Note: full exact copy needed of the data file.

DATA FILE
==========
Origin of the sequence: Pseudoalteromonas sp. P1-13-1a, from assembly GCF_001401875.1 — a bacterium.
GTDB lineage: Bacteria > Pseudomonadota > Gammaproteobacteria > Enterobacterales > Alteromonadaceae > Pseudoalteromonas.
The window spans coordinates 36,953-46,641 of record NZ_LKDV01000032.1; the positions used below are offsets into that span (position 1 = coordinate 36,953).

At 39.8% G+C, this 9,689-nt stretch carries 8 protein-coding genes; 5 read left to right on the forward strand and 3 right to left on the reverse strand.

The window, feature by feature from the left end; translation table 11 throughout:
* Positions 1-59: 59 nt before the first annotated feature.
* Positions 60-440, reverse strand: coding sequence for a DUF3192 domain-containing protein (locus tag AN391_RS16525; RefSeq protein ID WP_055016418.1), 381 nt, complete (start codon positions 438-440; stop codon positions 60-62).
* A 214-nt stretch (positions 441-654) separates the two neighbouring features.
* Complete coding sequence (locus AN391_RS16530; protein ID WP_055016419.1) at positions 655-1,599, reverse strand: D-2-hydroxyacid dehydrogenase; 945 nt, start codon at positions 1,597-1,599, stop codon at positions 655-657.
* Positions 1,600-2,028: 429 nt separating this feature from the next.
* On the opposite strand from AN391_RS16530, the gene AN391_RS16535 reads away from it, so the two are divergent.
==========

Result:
Origin of the sequence: Pseudoalteromonas sp. P1-13-1a, from assembly GCF_001401875.1 — a bacterium.
GTDB lineage: Bacteria > Pseudomonadota > Gammaproteobacteria > Enterobacterales > Alteromonadaceae > Pseudoalteromonas.
The window spans coordinates 36,953-46,641 of record NZ_LKDV01000032.1; the positions used below are offsets into that span (position 1 = coordinate 36,953).

At 39.8% G+C, this 9,689-nt stretch carries 8 protein-coding genes; 5 read left to right on the forward strand and 3 right to left on the reverse strand.

The window, feature by feature from the left end; translation table 11 throughout:
* Positions 1-59: 59 nt before the first annotated feature.
* Positions 60-440, reverse strand: coding sequence for a DUF3192 domain-containing protein (locus tag AN391_RS16525; RefSeq protein ID WP_055016418.1), 381 nt, complete (start codon positions 438-440; stop codon positions 60-62).
* A 214-nt stretch (positions 441-654) separates the two neighbouring features.
* Complete coding sequence (locus AN391_RS16530; protein ID WP_055016419.1) at positions 655-1,599, reverse strand: D-2-hydroxyacid dehydrogenase; 945 nt, start codon at positions 1,597-1,599, stop codon at positions 655-657.
* Positions 1,600-2,028: 429 nt separating this feature from the next.
* On the opposite strand from AN391_RS16530, the gene AN391_RS16535 reads away from it, so the two are divergent.